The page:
Leon Trotsky

Once Again on the “Crisis of Marxism”

(March 1939)

Written: 7 March 1939.
Source: The New International [New York], Vol. V No. 5, May 1939, pp. 133–134.
Translated: New International.
Transcription/HTML Markup: David Walters.
Proofread/Editing: Andy Pollack, 2005, Scott Wilson, 2006
Public Domain: Leon Trotsky Internet Archive 2005. This work is completely free to copy and distribute.

IN THE GOOD OLD DAYS when people referred to the crisis of Marxism they had in mind some specific proposition of Marx which had allegedly failed to withstand the test of facts, namely: the theory of the sharpening of the class struggle, the so called “theory of impoverishment” and the so called theory of “catastrophic collapse” of capitalism. These three principal points served as the target for bourgeois and reformist criticism. Today it is simply impossible to engage in a controversy over these issues. Who will undertake to prove that social contradictions are not sharpening but rather softening? In the United States, Mr. Ickes, the Secretary of the Interior, and other high dignitaries are compelled to speak openly in their speeches about the fact that “60 families” control the economic life of the nation; on the other hand, the number of unemployed oscillates between ten millions in years of “prosperity” and twenty millions in years of crisis. Those lines in Das Kapital where Marx speaks of the polarization of capitalist society, the accumulation of wealth at one pole and of poverty at the other – these lines which have been indicted as “demagogic” now simply prove to be a picture of reality.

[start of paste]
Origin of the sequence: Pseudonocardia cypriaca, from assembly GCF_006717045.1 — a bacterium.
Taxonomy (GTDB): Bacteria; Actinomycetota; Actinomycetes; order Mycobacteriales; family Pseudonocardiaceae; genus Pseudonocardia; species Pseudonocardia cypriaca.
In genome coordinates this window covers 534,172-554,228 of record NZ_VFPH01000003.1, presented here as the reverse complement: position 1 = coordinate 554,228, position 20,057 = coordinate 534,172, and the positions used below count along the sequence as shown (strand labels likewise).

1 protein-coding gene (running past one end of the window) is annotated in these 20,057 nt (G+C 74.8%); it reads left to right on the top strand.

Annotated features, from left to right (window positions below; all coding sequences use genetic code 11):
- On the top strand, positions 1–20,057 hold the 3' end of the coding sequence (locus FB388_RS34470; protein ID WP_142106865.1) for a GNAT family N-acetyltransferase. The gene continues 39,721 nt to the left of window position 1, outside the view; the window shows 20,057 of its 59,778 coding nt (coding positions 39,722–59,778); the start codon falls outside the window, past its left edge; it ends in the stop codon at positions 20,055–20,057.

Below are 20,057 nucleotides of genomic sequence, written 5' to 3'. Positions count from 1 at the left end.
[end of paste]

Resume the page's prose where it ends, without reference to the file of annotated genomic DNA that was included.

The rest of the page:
The old liberal democratic conception of a gradual and universal rise of prosperity, culture, peace and liberty has suffered decisive and irreparable shipwreck. In its wake, there has been bankrupted the social reformist conception, which represented in essence only an adaptation of the ideas of liberalism to the existing working class conditions. All these theories and methods had their roots in the epoch of industrial capitalism, the epoch of free trade and competition, that is to say, in the past beyond recall, a time when capitalism was still a relatively progressive system. Capitalism today is reactionary. It cannot be cured. It must be removed.